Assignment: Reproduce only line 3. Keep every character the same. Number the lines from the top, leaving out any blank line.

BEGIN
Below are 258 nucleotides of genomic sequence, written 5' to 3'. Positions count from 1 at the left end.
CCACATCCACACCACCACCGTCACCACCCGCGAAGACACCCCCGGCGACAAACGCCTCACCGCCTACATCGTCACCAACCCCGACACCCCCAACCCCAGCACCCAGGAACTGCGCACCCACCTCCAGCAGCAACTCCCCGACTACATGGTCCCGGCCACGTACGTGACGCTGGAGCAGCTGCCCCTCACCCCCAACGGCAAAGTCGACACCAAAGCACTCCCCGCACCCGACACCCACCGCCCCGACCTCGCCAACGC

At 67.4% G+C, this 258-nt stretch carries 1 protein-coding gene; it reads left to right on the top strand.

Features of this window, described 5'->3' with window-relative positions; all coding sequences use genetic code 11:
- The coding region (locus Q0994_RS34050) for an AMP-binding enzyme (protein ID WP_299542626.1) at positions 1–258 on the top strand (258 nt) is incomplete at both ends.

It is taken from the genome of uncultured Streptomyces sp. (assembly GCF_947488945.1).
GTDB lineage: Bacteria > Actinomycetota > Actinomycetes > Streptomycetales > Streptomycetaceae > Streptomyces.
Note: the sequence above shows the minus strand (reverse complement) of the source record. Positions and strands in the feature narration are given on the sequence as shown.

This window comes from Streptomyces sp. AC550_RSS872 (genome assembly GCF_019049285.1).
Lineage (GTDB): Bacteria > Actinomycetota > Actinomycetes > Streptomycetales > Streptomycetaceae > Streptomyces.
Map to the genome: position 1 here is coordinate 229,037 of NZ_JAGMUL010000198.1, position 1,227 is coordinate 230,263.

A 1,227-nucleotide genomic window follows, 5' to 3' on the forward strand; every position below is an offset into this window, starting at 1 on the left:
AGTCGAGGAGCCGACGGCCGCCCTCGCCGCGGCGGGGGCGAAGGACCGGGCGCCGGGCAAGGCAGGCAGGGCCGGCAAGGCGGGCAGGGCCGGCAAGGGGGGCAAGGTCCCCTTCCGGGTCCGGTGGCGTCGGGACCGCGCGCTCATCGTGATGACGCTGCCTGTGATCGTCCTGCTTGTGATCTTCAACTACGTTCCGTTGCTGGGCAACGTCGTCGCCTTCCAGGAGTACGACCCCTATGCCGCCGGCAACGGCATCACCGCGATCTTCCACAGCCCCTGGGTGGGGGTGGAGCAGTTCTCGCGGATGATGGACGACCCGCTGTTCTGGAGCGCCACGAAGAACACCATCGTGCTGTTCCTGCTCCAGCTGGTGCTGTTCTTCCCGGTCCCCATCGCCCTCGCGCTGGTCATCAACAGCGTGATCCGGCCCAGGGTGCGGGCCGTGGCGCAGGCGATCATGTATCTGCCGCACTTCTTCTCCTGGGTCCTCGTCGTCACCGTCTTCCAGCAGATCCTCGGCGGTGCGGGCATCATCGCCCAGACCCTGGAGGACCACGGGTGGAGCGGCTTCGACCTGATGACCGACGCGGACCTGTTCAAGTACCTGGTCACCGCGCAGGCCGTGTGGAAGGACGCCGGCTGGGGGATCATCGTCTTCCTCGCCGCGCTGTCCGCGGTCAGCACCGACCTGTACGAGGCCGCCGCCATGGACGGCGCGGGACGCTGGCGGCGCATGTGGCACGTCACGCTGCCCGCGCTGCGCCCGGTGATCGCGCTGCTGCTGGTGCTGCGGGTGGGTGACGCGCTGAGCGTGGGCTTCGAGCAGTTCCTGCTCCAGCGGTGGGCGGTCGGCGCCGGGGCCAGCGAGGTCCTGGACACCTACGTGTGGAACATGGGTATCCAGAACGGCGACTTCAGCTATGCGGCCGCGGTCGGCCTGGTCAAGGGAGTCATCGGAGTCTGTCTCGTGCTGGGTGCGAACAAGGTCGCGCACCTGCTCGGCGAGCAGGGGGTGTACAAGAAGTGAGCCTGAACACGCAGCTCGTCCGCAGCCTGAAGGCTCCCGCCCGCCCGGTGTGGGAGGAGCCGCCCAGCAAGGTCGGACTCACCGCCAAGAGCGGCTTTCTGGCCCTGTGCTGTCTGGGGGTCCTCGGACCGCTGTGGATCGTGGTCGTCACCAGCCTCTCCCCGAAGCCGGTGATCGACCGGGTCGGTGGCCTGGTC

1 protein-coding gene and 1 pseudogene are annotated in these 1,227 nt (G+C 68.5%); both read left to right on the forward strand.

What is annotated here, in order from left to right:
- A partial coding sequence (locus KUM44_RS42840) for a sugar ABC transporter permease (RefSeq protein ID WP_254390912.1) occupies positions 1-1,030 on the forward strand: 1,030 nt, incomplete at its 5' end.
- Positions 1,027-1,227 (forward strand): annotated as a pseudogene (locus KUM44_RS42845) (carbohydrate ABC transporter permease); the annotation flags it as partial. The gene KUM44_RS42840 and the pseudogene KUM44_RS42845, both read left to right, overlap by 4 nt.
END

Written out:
At 67.4% G+C, this 258-nt stretch carries 1 protein-coding gene; it reads left to right on the top strand.